On a quiet Kalorama street lined with embassies, a modern building stands out amid the stately façades. Given the neighborhood, it’s only fitting that one of its four spacious condominium apartments harbors a veritable United Nations of design. Its homeowner has amassed a collection of European furniture, lighting, rugs and accessories with help from designer Douglas Burton, a principal at DC’s Apartment Zero. It is a serene refuge that is cutting-edge modern and at the same time warm and inviting.
The client, a creative and marketing executive, hired Burton years ago to remodel and decorate her home in Chevy Chase. She had always dreamed of moving to Kalorama and jumped at the opportunity in 2008, when she discovered the clean-lined new brownstone designed by Wnuk Spurlock Architecture. She loved the apartment’s open layout, voluminous windows and well-appointed kitchen but turned to Burton to make it feel like home.
They started planning color palettes and furniture groupings before the building was even complete. “She loves the outdoors and she loves earth-tone colors,” says Burton. “She wanted it to be soothing but at the same time she wanted some iconic design pieces in her home.” They honed in on furniture with simple, organic forms from the dozens of European lines that Apartment Zero carries (the retailer also offers the services of two designers and an architect on staff).
Nature takes the lead in the apartment’s color scheme, which includes shades of sand, olive and chocolate brown pumped up with jolts of red and white. “On the walls, we chose an olive palette and we mixed a little bit of white into it so each room is a different riff on that olive color,” Burton explains.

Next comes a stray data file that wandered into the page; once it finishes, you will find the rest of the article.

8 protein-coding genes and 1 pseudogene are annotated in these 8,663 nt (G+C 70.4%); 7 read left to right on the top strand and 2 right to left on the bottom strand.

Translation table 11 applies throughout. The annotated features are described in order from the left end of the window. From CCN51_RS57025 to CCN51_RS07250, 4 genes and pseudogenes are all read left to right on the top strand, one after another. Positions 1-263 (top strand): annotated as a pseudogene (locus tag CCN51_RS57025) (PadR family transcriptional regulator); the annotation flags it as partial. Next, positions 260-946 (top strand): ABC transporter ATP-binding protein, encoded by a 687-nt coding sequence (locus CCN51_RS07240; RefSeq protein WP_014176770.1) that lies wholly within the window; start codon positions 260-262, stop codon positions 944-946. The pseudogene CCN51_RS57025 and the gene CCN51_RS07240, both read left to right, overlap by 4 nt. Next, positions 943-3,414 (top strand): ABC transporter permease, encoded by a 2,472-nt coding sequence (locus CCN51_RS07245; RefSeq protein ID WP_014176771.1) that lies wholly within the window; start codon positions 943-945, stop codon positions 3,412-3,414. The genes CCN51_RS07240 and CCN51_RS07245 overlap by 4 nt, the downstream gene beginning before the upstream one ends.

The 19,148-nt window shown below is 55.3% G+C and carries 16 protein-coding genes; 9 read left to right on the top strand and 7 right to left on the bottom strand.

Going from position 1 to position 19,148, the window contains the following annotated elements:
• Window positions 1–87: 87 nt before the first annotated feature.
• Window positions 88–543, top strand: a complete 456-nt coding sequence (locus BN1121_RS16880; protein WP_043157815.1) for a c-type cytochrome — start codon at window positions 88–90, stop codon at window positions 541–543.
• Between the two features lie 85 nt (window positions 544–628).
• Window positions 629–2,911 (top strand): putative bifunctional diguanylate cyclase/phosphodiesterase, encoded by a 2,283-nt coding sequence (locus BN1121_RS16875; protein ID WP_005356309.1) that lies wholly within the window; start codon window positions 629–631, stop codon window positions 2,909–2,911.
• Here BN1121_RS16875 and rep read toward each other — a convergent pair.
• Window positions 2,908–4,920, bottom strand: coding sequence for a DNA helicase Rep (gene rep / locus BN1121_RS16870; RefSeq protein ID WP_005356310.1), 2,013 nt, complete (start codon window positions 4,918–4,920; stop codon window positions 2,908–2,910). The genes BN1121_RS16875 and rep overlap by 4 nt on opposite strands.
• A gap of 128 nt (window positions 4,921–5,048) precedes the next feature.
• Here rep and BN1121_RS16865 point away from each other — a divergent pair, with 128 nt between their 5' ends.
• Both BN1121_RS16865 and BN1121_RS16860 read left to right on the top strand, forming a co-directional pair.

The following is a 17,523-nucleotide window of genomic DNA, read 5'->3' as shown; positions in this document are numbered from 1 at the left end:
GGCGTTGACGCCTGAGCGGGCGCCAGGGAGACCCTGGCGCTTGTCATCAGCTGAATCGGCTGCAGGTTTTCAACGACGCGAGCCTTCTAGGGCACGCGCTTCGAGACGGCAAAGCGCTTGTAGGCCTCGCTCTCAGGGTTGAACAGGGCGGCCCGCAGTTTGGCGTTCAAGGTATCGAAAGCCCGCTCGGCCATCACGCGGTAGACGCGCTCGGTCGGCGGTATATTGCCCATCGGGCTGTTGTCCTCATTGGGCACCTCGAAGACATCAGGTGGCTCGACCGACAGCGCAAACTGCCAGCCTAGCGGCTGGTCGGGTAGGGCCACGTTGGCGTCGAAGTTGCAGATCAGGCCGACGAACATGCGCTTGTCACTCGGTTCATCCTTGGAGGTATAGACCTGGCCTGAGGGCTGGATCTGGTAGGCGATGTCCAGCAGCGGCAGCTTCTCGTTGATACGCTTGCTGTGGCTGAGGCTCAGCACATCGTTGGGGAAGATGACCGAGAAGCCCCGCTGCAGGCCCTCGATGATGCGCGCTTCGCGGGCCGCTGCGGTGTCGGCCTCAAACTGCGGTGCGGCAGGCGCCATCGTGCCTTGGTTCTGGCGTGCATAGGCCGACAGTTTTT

Despite the muted colors, the interior is anything but drab. To the left of the entrance, guests are invited to lounge on low-slung sofas and chairs in the open living room. “We chose pieces that were comfortable but with a lower profile so your eye wouldn’t be broken with any kind of barriers,” says Burton. The view travels back to the dining area, where bright red Little Tulip chairs by Pierre Paulin echo the motif of a bold print of a tulip by local photographer Amy Lamb. A Bocci chandelier of hanging orbs adds a sense of drama. The dining area faces the open kitchen appointed with sleek appliances and granite countertops.
Rugs and fabrics add warmth and texture throughout the home. In the TV room located off the dining room, the Polder sofa by Vitra was inspired by the patchwork fields of the Netherlands countryside; each section is upholstered in a different shade and textile. It sits on a thick shag rug from Belgium made of New Zealand wool and horsehair—heaven to the touch.
To the right of the main entry, an open area serves as a home office that faces the light-filled living area and balcony. Beyond the office, the master bedroom and bath provide a soothing refuge where the olive wall color gives way to cream. The bed, upholstered in green fabric, sports cream and dark brown linens for added contrast. A large Paulin Tulip chair with a matching ottoman makes a cozy spot for reading.
The client’s fascinating collection of art and photography adds another layer of personality and meaning to the home. A striking portrait of an African woman by the late photographer Herb Ritts makes a bold statement in the kitchen. And in the living room, two pieces depicting polished women’s fingernails hang next to the stone fireplace. “It’s nice to have a couple of strange images mixed in. You don’t want it to be so perfectly clean that it’s boring,” Burton says. “It needs to be sophisticated and crisp but it also has to have a little bit of drama.”
Photographer Stacy Zarin Goldberg is based in Olney, Maryland. INTERIOR DESIGN: Douglas Burton, Apartment Zero, Washington, DC.